Silent Circle, a Geneva-based pioneer in securing mobile communications, said on Friday it has raised $50 million in a Series C financing round led by Santander Bank as it looks to reinvent itself as an enterprise-focused business.
The firm, which was founded by well-known cryptologists in 2011, said it plans to use the funds to expand development of software products aimed at businesses, governments and law enforcement agencies, a shift from an early focus on individual consumers.
Silent Circle launched an app for encrypting mobile communications in 2012 and a highly secure device known as the Blackphone in 2013 to much fanfare from privacy advocates, but the products had limited commercial success.
Its problems were compounded as big companies including Apple Inc and Facebook Inc rolled out easy-to-use, free apps for encrypting mobile communications.
Silent Circle is now developing business software products use to secure and manage mobile communications, Silent Circle interim Chief Executive Matt Neiderman told Reuters. The software will include features that prevent outsiders from eavesdropping, but allow businesses to monitor and archive those communications in compliance with government regulations, he said.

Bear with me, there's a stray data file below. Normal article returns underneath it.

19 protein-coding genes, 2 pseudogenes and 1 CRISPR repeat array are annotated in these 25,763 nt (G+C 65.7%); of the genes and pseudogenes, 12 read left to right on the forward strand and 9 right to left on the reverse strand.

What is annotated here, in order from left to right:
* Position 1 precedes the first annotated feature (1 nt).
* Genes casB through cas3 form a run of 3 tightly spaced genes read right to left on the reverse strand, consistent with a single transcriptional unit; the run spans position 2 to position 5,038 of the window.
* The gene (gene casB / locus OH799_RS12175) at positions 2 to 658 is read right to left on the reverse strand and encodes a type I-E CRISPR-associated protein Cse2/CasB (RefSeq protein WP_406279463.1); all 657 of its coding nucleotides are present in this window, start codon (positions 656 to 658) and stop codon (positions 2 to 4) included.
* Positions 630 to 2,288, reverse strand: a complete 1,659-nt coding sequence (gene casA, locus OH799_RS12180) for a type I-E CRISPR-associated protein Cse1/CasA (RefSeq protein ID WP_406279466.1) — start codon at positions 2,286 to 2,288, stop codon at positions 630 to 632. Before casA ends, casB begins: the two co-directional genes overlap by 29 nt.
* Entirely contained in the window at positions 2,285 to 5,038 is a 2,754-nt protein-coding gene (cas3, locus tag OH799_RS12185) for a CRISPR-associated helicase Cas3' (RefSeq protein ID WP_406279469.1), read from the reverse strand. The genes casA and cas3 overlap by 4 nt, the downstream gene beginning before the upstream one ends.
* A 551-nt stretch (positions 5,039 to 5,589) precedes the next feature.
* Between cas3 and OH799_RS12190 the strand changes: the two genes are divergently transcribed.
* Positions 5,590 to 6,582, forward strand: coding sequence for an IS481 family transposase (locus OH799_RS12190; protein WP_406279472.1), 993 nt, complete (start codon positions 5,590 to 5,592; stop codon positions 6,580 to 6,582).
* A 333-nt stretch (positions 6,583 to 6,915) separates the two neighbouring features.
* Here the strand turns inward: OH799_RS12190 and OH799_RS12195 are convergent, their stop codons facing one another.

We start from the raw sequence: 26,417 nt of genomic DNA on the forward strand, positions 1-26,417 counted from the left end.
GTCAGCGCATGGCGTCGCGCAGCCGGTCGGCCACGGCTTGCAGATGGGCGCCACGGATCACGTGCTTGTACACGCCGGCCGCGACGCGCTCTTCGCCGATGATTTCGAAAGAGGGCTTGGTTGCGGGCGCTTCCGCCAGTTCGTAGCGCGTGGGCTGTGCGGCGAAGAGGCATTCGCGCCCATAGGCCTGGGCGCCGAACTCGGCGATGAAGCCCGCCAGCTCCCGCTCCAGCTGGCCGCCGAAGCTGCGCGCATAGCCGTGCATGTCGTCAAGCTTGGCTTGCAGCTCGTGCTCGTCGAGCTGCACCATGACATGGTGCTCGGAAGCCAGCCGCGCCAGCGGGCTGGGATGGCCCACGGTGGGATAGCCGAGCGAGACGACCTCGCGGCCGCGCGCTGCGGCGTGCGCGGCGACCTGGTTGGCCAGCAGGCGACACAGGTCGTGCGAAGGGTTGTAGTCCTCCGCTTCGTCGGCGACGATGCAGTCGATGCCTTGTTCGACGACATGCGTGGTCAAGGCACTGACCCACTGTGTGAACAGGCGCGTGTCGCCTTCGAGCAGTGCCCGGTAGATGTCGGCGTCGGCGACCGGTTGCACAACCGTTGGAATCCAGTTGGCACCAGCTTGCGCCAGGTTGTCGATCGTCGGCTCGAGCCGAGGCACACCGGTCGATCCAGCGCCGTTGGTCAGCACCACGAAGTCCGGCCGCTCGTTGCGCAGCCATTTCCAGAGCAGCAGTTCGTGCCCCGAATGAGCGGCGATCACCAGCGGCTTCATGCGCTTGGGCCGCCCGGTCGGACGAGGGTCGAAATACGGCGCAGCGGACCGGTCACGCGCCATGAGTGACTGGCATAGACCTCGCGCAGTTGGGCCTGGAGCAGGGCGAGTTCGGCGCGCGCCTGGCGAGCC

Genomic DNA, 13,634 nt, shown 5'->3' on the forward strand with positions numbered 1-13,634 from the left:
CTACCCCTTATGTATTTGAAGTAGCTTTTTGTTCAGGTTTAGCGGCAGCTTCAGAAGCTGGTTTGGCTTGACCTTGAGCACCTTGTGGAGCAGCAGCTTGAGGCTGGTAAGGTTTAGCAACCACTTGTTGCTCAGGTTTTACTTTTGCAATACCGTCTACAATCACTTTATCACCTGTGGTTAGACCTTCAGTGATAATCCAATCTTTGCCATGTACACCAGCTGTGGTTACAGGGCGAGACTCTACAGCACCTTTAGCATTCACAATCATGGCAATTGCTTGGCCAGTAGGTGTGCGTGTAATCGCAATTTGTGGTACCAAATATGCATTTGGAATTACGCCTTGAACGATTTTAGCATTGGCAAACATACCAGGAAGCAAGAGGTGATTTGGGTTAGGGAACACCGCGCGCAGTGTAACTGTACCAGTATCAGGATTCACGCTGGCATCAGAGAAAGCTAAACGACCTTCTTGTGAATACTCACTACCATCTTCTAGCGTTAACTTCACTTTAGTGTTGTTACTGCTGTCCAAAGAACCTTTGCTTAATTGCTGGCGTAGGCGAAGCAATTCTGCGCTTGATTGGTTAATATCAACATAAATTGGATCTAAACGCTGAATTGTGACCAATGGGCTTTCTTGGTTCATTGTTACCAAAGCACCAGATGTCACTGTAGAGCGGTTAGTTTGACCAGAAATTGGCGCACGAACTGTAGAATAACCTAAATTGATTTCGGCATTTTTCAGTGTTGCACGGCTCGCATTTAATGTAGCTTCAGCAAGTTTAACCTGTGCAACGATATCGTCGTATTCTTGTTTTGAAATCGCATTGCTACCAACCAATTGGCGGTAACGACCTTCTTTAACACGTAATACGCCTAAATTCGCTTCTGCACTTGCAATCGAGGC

Some proceeds from the round, which closed in late May, have already been used to retire the company’s debt, Neiderman said.
Silent Circle is searching for a new CEO following the departure of Bill Conner, whom the firm brought in to streamline operations and manage the shift toward business customers, Neiderman said.
Silent Circle, which has raised a total of $130 million, is now looking for a more traditional, early-stage-company leader who will focus on building out the product and raising capital, he said.
It has about 100 employees, down from a peak of 125.
The company is embroiled in a legal dispute with Geeksphone, a Spanish company that helped build the first Blackphone device.
Geeksphone filed a lawsuit last month in New York, seeking money related to Silent Circle’s purchase of a joint venture that manufactured the Blackphone.
Warren Gluck, an attorney representing Geeksphone, said the two companies have been in communication since the suit was filed, but declined to elaborate.
Neiderman said his firm was confident it would prevail in the New York case, which is related to arbitration between the two firms in Switzerland.
Silent Circle is negotiating with multiple manufacturers to develop several models of the Blackphone that will be targeted at different segments of the consumer and business markets, he said.